Off The Wire
U.S. House panel postpones sanctions hearing, cites scheduling changes
WASHINGTON (Reuters) - The U.S. House Financial Services committee has postponed a hearing planned for Tuesday on the use of U.S. sanctions against North Korea, Iran, Russia and Venezuela, according to a statement late on Monday.
Committee Chairwoman Maxine Waters said in the statement the hearing would be held at a future date but gave no other details. The delay was “due to scheduling changes in the House of Representatives,” the panel said in a notice dated Sunday.
The Russian rouble, which was also buoyed by higher oil prices, climbed on Tuesday following the posting to the U.S. House of Representatives’ website regarding the delay.
Representatives for the Democratic-controlled panel early on Tuesday pointed to the statement but had no other comment.
The hearing, entitled, “The Use of Sanctions and Economic Statecraft in Addressing U.S. National Security and Foreign Policy Challenges,” was set to examine the efficiency of major U.S. sanctions programs.
In particular, lawmakers aimed to review the Republican Trump administration’s actions toward Moscow, including the U.S. Department of Treasury’s recent ones regarding several Russian companies owned and controlled by Russian oligarch Oleg Deripaska.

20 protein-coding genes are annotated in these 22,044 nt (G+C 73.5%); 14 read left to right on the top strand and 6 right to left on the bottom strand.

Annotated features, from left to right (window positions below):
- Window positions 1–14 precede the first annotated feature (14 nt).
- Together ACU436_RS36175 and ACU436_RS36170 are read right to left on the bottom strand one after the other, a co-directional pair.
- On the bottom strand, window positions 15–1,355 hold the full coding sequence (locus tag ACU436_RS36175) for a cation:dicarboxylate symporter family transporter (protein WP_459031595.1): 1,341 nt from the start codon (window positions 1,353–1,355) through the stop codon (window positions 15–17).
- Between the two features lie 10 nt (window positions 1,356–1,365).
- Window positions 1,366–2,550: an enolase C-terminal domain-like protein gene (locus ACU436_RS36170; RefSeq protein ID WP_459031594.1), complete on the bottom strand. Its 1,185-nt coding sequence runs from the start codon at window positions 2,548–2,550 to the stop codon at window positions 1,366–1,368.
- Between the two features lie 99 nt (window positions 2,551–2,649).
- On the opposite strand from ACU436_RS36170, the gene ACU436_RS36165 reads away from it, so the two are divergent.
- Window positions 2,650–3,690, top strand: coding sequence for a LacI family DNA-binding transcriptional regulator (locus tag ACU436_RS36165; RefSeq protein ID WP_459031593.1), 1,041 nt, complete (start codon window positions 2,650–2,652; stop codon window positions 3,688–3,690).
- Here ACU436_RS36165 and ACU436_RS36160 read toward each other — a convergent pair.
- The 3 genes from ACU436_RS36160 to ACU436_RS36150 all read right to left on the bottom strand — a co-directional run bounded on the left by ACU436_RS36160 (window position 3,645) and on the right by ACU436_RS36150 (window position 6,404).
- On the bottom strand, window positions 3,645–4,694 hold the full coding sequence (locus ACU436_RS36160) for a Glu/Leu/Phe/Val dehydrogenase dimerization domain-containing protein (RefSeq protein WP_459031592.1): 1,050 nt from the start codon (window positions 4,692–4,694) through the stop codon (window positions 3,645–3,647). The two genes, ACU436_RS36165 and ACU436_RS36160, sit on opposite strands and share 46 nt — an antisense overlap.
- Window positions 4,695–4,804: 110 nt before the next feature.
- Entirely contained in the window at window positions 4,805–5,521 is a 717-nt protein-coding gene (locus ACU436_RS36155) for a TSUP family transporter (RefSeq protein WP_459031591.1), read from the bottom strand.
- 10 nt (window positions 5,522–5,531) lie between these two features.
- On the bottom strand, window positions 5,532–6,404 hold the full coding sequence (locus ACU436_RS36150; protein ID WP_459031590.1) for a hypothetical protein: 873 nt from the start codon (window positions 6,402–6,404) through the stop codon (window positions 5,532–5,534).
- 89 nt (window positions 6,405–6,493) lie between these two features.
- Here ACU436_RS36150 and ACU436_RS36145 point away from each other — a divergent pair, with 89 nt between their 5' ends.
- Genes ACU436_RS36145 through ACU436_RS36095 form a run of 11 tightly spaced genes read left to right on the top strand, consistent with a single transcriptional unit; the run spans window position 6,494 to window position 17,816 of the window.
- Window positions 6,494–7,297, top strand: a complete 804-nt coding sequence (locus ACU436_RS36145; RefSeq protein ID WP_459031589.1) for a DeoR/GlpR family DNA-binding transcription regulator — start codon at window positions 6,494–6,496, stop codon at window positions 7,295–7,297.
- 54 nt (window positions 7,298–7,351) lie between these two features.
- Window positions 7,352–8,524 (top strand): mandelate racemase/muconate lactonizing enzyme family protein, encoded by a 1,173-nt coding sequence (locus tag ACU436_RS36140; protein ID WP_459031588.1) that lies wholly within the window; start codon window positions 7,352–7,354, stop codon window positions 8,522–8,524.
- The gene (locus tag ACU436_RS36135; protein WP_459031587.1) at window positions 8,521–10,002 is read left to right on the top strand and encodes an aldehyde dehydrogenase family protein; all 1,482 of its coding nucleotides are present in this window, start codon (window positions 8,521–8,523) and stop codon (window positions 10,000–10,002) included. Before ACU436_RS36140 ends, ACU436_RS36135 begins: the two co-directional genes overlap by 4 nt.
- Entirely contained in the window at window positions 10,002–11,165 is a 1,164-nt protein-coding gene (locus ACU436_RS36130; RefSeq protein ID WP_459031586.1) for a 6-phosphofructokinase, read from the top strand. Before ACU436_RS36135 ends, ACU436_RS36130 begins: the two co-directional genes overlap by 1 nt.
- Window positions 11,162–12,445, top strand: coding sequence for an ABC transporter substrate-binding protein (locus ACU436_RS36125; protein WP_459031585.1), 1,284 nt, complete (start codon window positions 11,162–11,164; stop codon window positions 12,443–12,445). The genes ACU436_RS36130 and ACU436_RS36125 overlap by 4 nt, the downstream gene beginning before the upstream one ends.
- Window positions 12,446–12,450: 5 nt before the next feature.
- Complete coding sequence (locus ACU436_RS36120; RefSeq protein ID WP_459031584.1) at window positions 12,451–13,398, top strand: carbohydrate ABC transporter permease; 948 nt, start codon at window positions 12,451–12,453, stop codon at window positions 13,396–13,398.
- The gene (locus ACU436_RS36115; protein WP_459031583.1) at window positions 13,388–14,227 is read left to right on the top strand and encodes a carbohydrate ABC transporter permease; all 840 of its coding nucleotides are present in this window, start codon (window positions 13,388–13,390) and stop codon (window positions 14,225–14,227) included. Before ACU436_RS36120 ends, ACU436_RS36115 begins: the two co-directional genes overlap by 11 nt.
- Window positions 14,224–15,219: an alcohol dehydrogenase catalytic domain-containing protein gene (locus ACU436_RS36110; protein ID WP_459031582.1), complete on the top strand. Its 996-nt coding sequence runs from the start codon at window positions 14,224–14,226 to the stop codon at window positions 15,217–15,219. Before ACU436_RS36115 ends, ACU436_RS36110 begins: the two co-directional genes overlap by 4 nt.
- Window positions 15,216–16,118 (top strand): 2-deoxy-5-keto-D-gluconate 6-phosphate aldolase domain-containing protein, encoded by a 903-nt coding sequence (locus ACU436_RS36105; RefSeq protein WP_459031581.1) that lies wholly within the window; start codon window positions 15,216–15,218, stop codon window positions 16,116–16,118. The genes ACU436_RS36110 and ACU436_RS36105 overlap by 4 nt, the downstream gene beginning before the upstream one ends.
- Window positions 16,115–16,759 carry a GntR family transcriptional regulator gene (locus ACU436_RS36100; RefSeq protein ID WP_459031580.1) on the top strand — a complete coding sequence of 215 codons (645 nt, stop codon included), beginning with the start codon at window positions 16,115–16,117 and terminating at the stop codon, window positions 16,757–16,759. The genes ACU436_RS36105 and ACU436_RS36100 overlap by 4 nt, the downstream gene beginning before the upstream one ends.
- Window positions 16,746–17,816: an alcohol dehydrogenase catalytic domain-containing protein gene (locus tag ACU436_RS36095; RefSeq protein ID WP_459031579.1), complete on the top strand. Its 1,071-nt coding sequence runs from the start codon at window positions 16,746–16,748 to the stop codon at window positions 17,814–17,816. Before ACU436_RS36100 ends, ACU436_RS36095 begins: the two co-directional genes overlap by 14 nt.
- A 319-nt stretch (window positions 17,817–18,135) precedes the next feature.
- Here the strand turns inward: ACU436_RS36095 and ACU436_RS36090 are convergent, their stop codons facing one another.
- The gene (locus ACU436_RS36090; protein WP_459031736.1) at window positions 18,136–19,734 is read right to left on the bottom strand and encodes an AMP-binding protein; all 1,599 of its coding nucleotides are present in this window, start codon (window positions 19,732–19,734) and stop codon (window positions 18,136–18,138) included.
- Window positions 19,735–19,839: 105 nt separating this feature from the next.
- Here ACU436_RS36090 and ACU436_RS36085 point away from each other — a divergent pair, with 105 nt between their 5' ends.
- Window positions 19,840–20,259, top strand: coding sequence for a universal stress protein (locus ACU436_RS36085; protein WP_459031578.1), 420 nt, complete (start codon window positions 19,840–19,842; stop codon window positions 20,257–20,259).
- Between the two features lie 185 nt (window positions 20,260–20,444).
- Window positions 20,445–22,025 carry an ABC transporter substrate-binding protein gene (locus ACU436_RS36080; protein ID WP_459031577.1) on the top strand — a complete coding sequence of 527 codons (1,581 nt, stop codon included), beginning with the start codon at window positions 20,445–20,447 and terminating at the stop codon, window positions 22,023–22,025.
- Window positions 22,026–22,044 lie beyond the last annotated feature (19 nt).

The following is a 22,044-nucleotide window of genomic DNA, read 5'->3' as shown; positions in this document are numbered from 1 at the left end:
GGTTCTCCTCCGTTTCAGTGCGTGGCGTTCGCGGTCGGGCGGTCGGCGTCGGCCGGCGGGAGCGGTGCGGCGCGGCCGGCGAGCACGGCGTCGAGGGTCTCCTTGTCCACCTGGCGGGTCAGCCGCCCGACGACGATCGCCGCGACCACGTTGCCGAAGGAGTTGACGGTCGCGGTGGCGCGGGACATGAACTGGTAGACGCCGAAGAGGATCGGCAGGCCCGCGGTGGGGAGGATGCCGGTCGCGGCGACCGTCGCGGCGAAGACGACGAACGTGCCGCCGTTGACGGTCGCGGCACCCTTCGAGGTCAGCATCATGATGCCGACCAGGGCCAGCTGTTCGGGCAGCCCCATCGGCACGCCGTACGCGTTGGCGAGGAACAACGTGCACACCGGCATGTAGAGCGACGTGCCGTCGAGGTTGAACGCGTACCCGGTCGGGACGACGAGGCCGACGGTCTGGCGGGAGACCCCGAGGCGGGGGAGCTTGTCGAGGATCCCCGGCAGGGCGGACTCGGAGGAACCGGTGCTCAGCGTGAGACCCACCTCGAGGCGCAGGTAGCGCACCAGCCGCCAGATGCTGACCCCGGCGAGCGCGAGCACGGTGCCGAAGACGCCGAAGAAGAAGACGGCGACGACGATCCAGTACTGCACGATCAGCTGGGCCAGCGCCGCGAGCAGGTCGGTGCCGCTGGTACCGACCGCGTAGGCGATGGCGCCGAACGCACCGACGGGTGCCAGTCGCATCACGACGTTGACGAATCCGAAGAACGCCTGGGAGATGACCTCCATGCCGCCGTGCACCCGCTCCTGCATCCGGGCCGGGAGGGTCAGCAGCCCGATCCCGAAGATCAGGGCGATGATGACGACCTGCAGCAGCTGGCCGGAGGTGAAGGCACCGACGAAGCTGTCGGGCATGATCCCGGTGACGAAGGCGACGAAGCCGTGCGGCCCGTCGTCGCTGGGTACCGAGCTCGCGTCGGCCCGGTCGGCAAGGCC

U.S. sanctions were ordered against aluminum giant Rusal and parent company En+ last year, given Deripaska’s influence over the firms, before the billionaire agreed in late 2018 to reduce his stake.
Deripaska and the largest companies in his portfolio were put on the U.S. Treasury sanctions blacklist in April for what Washington said at the time was profiting from their association with a Kremlin conducting “malign activities” around the globe.
Washington lifted the sanctions against the companies in January, although they still apply to Deripaska.
The United States has also imposed sanctions on North Korea over its nuclear weapons program,
The Trump administration withdrew the United States from a 2015 international deal with Iran that had lifted sanctions in return for curbs on Tehran’s weapons program, and moved to reinstate sanctions.
It also imposed sanctions on Venezuela in an effort to squeeze President Nicolas Maduro’s government.
Reporting by Susan Heavey; Editing by Jeffrey Benkoe and Bernadette Baum